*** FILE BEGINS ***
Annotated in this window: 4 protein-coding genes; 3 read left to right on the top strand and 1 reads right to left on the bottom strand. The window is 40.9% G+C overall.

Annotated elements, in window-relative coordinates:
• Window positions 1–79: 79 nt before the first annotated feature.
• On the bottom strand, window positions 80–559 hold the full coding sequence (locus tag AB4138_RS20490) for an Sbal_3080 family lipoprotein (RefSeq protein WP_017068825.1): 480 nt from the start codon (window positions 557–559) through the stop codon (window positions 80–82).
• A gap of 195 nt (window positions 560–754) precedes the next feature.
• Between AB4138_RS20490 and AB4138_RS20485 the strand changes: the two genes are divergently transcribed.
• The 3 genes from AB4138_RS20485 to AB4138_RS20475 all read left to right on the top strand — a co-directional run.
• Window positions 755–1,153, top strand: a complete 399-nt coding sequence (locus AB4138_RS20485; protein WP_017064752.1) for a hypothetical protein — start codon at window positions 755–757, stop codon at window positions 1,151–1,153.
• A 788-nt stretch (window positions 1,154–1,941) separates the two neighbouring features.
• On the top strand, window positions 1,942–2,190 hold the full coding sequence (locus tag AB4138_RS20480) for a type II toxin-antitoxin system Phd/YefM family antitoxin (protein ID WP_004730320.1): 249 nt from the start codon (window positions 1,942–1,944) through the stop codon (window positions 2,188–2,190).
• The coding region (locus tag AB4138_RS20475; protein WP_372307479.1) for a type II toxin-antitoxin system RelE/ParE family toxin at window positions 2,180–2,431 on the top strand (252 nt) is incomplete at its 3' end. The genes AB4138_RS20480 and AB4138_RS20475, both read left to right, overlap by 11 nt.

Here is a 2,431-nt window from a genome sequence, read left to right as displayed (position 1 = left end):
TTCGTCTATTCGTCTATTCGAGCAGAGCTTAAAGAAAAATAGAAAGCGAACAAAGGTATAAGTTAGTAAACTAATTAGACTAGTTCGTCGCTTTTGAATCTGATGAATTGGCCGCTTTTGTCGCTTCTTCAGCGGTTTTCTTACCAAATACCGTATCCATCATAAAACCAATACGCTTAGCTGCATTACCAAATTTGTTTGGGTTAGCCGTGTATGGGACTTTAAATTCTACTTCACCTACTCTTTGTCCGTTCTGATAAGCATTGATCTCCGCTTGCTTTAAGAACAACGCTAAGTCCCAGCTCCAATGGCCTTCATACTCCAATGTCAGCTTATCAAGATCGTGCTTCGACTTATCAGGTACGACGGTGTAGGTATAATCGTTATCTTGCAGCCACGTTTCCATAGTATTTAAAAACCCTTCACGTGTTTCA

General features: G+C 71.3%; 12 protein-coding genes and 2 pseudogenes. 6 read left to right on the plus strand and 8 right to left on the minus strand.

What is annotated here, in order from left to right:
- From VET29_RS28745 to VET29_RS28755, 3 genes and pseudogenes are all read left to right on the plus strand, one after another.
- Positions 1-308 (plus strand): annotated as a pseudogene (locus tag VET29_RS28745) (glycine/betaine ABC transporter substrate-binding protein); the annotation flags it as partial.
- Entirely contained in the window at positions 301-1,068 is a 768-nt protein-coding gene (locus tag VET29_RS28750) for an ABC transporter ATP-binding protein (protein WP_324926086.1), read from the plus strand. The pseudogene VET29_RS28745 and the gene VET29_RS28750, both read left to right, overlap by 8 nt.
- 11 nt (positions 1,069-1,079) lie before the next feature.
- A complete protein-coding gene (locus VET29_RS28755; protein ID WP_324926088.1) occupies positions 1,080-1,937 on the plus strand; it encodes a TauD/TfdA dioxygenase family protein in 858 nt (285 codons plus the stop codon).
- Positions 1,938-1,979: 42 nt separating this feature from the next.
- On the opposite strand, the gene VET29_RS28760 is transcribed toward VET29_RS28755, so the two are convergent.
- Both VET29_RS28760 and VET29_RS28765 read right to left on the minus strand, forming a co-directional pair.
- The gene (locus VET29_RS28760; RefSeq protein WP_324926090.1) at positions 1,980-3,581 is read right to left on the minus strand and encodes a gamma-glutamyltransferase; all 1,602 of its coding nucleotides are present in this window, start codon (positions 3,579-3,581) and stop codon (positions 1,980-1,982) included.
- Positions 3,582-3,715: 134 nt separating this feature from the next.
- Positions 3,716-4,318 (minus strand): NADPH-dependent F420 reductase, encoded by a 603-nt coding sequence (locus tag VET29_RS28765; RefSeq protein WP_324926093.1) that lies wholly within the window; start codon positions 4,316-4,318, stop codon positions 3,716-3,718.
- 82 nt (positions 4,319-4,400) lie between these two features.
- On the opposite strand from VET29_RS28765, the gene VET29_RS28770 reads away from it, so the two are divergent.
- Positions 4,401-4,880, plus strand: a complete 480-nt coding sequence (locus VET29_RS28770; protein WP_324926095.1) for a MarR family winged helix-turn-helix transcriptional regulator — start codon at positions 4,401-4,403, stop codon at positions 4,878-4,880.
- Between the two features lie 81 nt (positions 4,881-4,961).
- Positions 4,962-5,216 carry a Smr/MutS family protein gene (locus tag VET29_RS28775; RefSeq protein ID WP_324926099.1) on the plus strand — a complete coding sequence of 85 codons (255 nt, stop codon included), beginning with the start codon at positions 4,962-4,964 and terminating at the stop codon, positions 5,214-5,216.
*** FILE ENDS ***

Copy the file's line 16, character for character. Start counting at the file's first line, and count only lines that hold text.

- From VET29_RS28745 to VET29_RS28755, 3 genes and pseudogenes are all read left to right on the plus strand, one after another.